Airports – Ready for the Cloud ?

Unlike airlines which are used to distributed operations and having systems like a reservation system hosted centrally at their hub (originating in the times of mainframe servers with access to this crucial part of their operations only via a remote connection), airports still tend to follow a much more traditional approach. Airport operations are local and and not geographically distributed like airlines, over decades they established local data-centres on-premise and created a mindset of full control only available with the server and IT services right in their basement. Along come big IT departments with teams of server-, network-, db-admins and support.

St. Albert at Dublin Airport, circa 1950 (CC by National LIbrary of Irland)

St. Albert at Dublin Airport, circa 1950 (CC by National Library of Ireland)

This paradigm is slowly changing, due to the fact airports need to cut cost and operate more efficiently. In parallel we can observe an attitude change at management levels, becoming more open to solutions which are outside of their physical control, they buy in the concept of SAAS, consuming a service on a subscription base with a well defined SLA and availability. This shift started with less crucial back-office systems, like Email-Server and document repositories, and now moving on towards more operation critical systems. Slow adopters or companies restricted by policies or governance issues start moving towards a private cloud, eventually cutting down on operations costs. Airports start to understand internet availability in the year 2015 reached a commodity level like water and electricity, they start to adopt even public cloud hosted services.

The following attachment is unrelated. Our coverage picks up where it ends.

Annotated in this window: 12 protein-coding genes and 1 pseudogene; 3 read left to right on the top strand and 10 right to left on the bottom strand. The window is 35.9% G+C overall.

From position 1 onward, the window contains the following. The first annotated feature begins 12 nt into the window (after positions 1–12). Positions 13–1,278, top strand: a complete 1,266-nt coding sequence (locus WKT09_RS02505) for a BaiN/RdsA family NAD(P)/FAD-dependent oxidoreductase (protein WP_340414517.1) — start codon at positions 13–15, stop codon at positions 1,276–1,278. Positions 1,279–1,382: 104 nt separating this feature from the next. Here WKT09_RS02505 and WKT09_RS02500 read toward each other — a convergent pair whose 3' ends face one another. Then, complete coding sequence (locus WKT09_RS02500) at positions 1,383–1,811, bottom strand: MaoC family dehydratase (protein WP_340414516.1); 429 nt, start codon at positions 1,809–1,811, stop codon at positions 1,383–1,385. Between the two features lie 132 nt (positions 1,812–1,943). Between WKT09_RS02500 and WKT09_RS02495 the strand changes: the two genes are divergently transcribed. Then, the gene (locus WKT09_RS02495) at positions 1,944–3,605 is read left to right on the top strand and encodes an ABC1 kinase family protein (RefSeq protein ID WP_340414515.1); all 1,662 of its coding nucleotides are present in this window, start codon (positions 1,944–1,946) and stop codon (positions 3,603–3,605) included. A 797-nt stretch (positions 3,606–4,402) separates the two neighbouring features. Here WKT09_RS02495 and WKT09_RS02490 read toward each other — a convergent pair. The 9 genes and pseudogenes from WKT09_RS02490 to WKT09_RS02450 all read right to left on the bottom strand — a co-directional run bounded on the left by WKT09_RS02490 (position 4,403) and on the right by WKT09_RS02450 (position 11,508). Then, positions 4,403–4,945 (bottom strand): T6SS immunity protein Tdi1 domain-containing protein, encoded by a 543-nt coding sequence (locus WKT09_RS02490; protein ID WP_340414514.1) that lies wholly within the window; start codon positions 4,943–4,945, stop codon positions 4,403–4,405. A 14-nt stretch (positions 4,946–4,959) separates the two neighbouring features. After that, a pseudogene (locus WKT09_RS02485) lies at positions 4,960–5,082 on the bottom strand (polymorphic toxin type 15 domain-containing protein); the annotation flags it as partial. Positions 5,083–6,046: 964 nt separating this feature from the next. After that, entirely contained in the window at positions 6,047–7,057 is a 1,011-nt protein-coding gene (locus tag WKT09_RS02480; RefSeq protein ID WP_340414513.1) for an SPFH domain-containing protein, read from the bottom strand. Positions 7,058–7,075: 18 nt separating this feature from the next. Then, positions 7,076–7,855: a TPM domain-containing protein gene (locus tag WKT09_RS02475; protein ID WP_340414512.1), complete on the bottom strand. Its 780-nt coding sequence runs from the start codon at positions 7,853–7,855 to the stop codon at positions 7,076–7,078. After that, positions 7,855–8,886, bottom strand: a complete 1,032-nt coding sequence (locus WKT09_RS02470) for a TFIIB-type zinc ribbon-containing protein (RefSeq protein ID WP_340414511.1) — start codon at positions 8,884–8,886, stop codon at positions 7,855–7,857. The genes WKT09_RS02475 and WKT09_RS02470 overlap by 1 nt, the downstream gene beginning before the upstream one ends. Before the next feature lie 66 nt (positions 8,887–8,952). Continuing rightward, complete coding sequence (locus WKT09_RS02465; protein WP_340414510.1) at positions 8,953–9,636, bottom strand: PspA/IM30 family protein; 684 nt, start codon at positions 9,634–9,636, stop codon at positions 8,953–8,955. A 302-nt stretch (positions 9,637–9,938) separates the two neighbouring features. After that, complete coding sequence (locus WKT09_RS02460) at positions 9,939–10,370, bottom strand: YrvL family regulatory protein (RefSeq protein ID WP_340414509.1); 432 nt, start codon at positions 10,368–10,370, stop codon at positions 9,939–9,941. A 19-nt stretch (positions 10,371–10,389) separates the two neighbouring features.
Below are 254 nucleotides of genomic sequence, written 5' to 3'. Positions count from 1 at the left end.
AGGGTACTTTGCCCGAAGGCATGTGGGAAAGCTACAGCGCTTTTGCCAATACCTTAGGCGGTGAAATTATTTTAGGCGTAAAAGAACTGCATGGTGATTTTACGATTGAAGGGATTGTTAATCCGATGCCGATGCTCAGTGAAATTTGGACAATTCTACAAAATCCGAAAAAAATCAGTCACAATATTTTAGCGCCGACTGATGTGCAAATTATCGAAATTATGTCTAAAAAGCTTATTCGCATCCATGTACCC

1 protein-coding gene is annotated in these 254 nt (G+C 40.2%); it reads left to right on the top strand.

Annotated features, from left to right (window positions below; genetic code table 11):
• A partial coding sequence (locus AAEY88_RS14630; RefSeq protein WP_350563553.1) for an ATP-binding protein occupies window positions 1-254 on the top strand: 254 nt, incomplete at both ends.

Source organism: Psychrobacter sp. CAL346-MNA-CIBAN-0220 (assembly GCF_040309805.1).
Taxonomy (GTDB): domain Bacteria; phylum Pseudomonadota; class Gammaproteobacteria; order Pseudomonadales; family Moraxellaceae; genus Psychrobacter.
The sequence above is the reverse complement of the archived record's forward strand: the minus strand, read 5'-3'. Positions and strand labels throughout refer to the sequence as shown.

Zero tolerance systems like ATC or something less life critical like a FIDS system will remain certainly a local solution, but AODB’s are moving into the cloud. All the vendors jumped on the bandwagon and offer some kind of cloud solution, be in a private cloud offering (with the vendor) or even deployed to a public cloud. The potential in this approach is the opportunity to offer an AODB solution at a fraction of a price of traditional AODB projects. Deploying to a public cloud, without any local requirements other than an internet connection and a browser, a small airport can start using an AODB without any investment, maybe at a price as cheap as 3.000,- Euro monthly subscription. Assuming a smaller airport (less than 1 million PAX/year or something like 25..50 commercial flights a day plus GA) is operating with simple requirements (flight plan import and management, operational flight tracking,  billing, Type B and AFTN message interface).

To answer the questions: Yes, they are ready.
But it depends on the IT strategy of medium to big airports or the restricted budget and need of smaller airports.

Let’s see who is serving the long tail in the airport market !

Advertisements

One thought on “Airports – Ready for the Cloud ?

  1. Pingback: Airport AODB goes NoSQL (Part 1) | The JavaDude Weblog

Leave a Reply

Fill in your details below or click an icon to log in:

WordPress.com Logo

You are commenting using your WordPress.com account. Log Out / Change )

Twitter picture

You are commenting using your Twitter account. Log Out / Change )

Facebook photo

You are commenting using your Facebook account. Log Out / Change )

Google+ photo

You are commenting using your Google+ account. Log Out / Change )

Connecting to %s